Two years after Queen Mary’s return to Scotland, he resigned into her hands the property of the knights of St. John of Jerusalem in Scotland, and on 24th January 1563, she was pleased, on payment by him of 10,000 crowns of the sun (equal to about £1,100 sterling, a large sum in those days), and an annual rent of 500 merks, to grant to him and his heirs and assigns whatever, the lands and baronies of Torphichen, Liston, and the other estates of the order, in different counties, erecting the same into the temporal lordship of Torphichen. He died, without issue, 29th November 1596, when his title and estates devolved on his grand-nephew, James Sandilands of Calder, as above stated.

James, second Lord Torphichen, was, in the decreet of ranking of the Scots nobility, dated in 1606, placed immediately after Lord Boyd, whose peerage dated before 1459, and died in 1617. He was twice married, but had issue only by his first wife, Elizabeth, daughter of James Heriot of Trabrown, viz. a daughter, Isabel, wife of Hugh Wallace of Elderslie, and four sons. 1. James, third Lord Torphichen, who voted in parliament in 1621 against the five articles of Perth, and died the following year. 2. John, fourth Lord Torphichen, who died in July 1637. 3. Hon. William Sandilands of Hilderston, Linlithgowshire, tutor of Calder. 4. Hon. Robert Sandilands. William’s son, Walter Sandilands, younger of Hilderston, married in 1674, Anna Hamilton, daughter and heiress of James Hamilton of Westport, Linlithgowshire, and, in consequence, assumed the name and arms of Hamilton. Walter’s son, Sir James Sandilands Hamilton of Westport, dying in 1733, was succeeded by his brother, Sir Walter Sandilands Hamilton, whose daughter, Grizel, married John Ferrier, Esq. of Kirkland, Renfrewshire, writer in Edinburgh, and their son, on succeeding his grandfather, in 1763, also took the name of Hamilton.

The fourth Lord Torphichen had, with two daughters, three sons. 1. John, fifth lord, who succeeded his father when very young. 2. Walter, sixth lord. 3. Hon. William Sandilands of Coustoun, Linlithgowshire, which lands were entailed by his son, William Sandilands of Coustoun.

During the minority of John, fifth Lord Torphichen, he was placed under the guardianship of his uncle, the Hon. William Sandilands of Hilderston, who was commonly called the tutor of Calder. His lordship protested against the “Engagement” to march into England for the rescue of Charles I., in 1648. He was one of the few peers who sat in the parliament of Scotland in January 1649, and died in July following, unmarried. His brother, Walter, sixth Lord Torphichen, was four times married, and had issue by all his wives. On his death in 1696, he was succeeded by his second youngest son, James, seventh Lord Torphichen.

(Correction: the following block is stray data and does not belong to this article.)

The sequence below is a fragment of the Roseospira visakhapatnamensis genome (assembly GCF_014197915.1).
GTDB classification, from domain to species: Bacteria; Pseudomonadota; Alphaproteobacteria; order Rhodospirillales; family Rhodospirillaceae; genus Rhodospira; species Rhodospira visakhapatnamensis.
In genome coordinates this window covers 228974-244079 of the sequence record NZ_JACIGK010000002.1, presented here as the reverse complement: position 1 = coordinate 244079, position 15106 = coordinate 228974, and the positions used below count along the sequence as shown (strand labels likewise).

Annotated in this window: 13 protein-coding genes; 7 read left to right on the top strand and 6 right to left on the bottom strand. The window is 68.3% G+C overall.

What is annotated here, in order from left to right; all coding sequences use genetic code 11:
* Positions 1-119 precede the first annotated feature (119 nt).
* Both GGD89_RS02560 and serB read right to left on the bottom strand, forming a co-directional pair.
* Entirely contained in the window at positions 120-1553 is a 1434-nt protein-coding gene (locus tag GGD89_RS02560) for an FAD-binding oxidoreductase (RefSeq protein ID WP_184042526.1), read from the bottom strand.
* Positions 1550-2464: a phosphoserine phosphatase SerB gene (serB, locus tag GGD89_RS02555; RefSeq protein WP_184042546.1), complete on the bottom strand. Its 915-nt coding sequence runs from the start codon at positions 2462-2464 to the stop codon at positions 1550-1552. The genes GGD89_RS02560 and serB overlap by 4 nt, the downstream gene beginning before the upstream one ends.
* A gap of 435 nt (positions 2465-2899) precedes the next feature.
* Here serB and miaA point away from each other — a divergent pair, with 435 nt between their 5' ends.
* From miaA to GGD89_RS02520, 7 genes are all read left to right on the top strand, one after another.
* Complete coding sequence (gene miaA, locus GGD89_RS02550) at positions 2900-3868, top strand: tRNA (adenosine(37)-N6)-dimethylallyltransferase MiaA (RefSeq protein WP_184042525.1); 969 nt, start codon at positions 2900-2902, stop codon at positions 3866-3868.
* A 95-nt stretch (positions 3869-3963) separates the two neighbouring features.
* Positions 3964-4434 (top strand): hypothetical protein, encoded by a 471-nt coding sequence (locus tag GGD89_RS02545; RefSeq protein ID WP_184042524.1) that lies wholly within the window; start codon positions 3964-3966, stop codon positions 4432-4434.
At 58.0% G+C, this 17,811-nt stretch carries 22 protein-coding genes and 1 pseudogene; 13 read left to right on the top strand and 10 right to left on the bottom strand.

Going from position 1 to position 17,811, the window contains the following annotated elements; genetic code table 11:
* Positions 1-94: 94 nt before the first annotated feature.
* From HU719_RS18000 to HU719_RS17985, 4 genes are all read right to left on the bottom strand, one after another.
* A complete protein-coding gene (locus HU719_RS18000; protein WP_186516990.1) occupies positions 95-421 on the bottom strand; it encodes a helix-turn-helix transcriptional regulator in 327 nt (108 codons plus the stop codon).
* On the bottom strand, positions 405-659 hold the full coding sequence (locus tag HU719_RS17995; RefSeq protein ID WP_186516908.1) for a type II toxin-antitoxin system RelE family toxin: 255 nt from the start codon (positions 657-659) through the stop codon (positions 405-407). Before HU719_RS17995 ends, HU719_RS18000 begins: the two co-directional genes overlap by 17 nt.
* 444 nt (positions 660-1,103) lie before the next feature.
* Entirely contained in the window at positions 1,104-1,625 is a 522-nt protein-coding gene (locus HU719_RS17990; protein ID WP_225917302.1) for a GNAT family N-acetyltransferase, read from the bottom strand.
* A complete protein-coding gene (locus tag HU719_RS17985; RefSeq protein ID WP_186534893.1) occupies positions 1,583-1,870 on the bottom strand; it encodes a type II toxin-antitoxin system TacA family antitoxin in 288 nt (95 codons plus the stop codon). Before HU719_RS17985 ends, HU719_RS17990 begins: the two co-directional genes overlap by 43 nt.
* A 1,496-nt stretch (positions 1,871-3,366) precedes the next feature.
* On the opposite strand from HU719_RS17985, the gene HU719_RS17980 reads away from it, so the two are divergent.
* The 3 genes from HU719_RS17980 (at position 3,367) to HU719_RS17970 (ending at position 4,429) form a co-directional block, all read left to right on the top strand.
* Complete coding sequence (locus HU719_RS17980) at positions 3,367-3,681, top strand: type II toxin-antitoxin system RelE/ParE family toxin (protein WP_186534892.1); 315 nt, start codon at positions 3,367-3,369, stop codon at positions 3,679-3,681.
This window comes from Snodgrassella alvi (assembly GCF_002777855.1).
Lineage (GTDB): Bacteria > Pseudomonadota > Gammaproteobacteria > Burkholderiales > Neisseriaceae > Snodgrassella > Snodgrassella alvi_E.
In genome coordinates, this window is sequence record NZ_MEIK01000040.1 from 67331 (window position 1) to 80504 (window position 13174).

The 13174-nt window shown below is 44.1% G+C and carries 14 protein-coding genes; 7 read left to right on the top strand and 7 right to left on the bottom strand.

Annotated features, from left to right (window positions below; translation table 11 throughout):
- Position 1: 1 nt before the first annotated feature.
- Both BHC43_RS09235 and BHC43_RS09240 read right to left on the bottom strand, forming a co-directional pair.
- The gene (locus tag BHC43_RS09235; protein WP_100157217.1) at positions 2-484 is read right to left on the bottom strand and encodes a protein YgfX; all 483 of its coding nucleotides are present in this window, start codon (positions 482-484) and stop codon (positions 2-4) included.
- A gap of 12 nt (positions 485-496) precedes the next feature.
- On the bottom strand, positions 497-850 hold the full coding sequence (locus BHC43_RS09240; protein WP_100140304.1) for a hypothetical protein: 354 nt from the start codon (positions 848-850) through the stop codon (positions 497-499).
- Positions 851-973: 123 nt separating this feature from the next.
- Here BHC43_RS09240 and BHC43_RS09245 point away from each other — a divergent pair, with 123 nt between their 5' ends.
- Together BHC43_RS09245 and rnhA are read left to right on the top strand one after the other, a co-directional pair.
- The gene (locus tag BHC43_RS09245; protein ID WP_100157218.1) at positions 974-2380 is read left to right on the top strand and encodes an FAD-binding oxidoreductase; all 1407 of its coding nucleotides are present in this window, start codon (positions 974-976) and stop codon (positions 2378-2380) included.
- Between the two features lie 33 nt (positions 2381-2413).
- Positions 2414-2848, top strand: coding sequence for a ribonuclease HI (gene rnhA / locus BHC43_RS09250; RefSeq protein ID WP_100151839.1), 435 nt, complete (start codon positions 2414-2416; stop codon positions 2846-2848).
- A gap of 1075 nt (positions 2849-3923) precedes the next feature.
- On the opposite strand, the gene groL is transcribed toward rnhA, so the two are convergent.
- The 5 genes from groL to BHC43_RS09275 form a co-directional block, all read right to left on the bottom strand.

This nobleman took the oaths and his seat in parliament, 6th July 1704, and gave his warm support to the treaty of union. As lieutenant-colonel of the 7th dragoons, he served on the continent in the wars of Queen Anne. On the breaking out of the rebellion of 1715, he hastened from London to Scotland, where his regiment happened to be stationed. At the head of a body of 500 horse and foot, he marched from Edinburgh, 17th October, to Seton house, the seat of the earl of Wintoun, which had been taken possession of by the rebels. Finding them, however, too strongly entrenched within the surrounding high stone wall, to be dislodged without artillery, he returned to Edinburgh, after exchanging some shots. At the battle of Sheriffmuir, 13th November, at the head of his regiment of dragoons, he did good service against the Highlanders. IN 1722, he quitted the army, and by George I. was appointed one of the lords of police. He died 10th August 1753, after possessing the title 57 years. He had married Lady Jean Home, youngest daughter of the first earl of Marchmont, and sister of the celebrated Lady Grizel Baillie, and, with three daughters, had eight sons. 1. James, master of Torphichen, a lieutenant in the 44th foot, who received no fewer than twenty-six wounds from the rebels at the battle of Preston in 1745, and after lingering for more than three years, died, 20th April 1749, of consumption, unmarried. 2. Walter, eighth Lord Torphichen. 3. Hon. Patrick Sandilands, who obtained the command of one of the East India Company’s country ships, on account of his gallant behaviour in repulsing a party of Angria pirates who had boarded the vessel. He was drowned in a storm at sea, with out issue. 4. Hon. Alexander Sandilands, who died young. 5. Hon. Andrew Sandilands, a lieutenant in the 21st foot, or Royal Scots fusiliers, who behaved so well at the battle of Dettingen that he was promoted to a company in August 1743. At the battle of Fontenoy in April 1745, he was shot through the thigh. He was at that time major of the regiment, but on account of that wound he quitted the army at the peace, and died, unmarried, 27th June 1776. 6. Hon. George Sandilands, who died young. 7. Hon. Charles Sandilands, lieutenant R.N., who died in the Carthagena expedition under Admiral Vernon in 1741. 8. Hon. Robert Sandilands, an officer in the army, first in the Scottish brigade in the Dutch service, and afterwards in a regiment of light dragoons. He married Grizel, daughter of Sir Thomas Kirkpatrick of Closeburn, baronet, and died 18th May 1791. His only son, James, succeeded as tenth Lord Torphichen.